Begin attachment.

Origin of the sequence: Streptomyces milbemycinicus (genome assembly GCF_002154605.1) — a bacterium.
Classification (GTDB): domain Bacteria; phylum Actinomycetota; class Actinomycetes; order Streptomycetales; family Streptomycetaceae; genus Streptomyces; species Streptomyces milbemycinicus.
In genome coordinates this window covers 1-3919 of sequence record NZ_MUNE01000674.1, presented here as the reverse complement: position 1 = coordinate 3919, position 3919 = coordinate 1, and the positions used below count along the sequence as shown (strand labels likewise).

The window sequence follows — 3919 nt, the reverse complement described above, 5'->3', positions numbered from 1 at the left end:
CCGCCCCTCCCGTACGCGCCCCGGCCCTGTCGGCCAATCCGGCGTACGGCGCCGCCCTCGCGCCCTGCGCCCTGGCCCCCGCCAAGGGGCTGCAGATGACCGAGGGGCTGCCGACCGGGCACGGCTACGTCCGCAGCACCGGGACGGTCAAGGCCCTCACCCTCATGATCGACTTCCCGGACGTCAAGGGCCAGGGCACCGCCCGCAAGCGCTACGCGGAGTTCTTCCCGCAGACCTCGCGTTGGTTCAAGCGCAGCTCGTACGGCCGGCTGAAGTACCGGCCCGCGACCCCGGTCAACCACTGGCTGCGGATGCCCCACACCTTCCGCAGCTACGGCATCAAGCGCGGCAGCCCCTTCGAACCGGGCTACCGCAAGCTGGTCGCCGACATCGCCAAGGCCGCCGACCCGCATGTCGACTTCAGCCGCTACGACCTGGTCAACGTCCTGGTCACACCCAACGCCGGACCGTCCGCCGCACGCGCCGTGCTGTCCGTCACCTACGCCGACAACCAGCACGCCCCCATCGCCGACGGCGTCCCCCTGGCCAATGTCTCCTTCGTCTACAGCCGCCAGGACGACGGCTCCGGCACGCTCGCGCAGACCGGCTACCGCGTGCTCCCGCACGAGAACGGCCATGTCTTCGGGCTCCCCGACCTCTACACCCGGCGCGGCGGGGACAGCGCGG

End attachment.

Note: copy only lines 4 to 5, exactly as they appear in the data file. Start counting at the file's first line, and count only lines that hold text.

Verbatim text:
The window sequence follows — 3919 nt, the reverse complement described above, 5'->3', positions numbered from 1 at the left end:
CCGCCCCTCCCGTACGCGCCCCGGCCCTGTCGGCCAATCCGGCGTACGGCGCCGCCCTCGCGCCCTGCGCCCTGGCCCCCGCCAAGGGGCTGCAGATGACCGAGGGGCTGCCGACCGGGCACGGCTACGTCCGCAGCACCGGGACGGTCAAGGCCCTCACCCTCATGATCGACTTCCCGGACGTCAAGGGCCAGGGCACCGCCCGCAAGCGCTACGCGGAGTTCTTCCCGCAGACCTCGCGTTGGTTCAAGCGCAGCTCGTACGGCCGGCTGAAGTACCGGCCCGCGACCCCGGTCAACCACTGGCTGCGGATGCCCCACACCTTCCGCAGCTACGGCATCAAGCGCGGCAGCCCCTTCGAACCGGGCTACCGCAAGCTGGTCGCCGACATCGCCAAGGCCGCCGACCCGCATGTCGACTTCAGCCGCTACGACCTGGTCAACGTCCTGGTCACACCCAACGCCGGACCGTCCGCCGCACGCGCCGTGCTGTCCGTCACCTACGCCGACAACCAGCACGCCCCCATCGCCGACGGCGTCCCCCTGGCCAATGTCTCCTTCGTCTACAGCCGCCAGGACGACGGCTCCGGCACGCTCGCGCAGACCGGCTACCGCGTGCTCCCGCACGAGAACGGCCATGTCTTCGGGCTCCCCGACCTCTACACCCGGCGCGGCGGGGACAGCGCGG